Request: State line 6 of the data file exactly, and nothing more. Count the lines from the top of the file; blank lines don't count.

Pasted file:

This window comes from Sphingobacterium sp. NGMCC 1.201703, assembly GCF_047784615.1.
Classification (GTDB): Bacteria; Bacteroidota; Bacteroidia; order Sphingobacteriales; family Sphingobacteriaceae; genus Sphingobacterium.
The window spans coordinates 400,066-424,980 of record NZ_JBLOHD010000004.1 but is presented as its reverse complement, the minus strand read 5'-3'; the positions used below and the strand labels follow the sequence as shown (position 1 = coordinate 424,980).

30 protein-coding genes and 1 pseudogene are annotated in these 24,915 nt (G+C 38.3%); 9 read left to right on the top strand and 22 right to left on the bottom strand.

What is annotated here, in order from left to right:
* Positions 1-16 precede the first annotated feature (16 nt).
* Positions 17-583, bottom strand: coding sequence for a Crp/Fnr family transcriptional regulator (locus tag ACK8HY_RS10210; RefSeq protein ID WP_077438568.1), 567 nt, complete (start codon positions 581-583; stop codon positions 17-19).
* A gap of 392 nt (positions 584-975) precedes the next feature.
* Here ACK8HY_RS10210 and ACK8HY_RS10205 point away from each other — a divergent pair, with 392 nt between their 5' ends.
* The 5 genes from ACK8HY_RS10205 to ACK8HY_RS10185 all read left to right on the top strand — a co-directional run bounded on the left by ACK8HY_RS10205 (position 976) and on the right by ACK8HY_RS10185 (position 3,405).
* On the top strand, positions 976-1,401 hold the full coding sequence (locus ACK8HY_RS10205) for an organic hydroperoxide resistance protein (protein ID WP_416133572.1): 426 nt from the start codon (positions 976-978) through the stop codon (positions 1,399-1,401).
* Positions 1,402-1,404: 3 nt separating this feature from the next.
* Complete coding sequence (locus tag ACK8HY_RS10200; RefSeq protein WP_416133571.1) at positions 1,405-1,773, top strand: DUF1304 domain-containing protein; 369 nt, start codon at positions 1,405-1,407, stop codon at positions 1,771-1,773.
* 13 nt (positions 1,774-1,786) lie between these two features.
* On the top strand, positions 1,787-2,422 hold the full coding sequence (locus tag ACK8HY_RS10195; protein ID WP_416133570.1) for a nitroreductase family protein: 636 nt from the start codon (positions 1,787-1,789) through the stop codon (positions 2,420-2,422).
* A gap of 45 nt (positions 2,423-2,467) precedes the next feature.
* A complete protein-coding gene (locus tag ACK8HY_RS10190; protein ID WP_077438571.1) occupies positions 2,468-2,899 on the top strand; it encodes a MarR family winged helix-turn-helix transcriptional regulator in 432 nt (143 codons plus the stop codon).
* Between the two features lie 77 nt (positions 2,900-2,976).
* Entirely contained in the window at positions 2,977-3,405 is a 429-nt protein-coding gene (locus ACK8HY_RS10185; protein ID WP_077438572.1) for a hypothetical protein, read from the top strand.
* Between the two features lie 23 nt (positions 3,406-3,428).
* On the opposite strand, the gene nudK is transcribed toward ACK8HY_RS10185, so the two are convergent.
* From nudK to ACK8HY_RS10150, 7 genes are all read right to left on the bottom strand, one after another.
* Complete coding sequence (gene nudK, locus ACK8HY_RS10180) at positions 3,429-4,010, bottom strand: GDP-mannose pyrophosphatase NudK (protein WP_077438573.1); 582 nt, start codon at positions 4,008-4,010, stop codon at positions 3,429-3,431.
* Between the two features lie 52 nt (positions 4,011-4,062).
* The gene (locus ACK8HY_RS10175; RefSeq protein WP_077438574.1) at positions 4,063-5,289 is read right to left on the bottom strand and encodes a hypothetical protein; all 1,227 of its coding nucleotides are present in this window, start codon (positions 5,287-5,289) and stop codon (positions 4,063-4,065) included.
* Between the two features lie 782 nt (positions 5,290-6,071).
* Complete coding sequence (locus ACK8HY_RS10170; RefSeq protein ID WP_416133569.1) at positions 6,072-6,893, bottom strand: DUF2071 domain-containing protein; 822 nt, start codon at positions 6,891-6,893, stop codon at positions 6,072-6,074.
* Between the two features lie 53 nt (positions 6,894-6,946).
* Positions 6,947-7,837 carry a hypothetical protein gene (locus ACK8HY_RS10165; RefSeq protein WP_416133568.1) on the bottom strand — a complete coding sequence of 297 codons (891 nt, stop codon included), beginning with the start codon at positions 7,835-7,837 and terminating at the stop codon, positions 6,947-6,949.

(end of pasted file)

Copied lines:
* Positions 1-16 precede the first annotated feature (16 nt).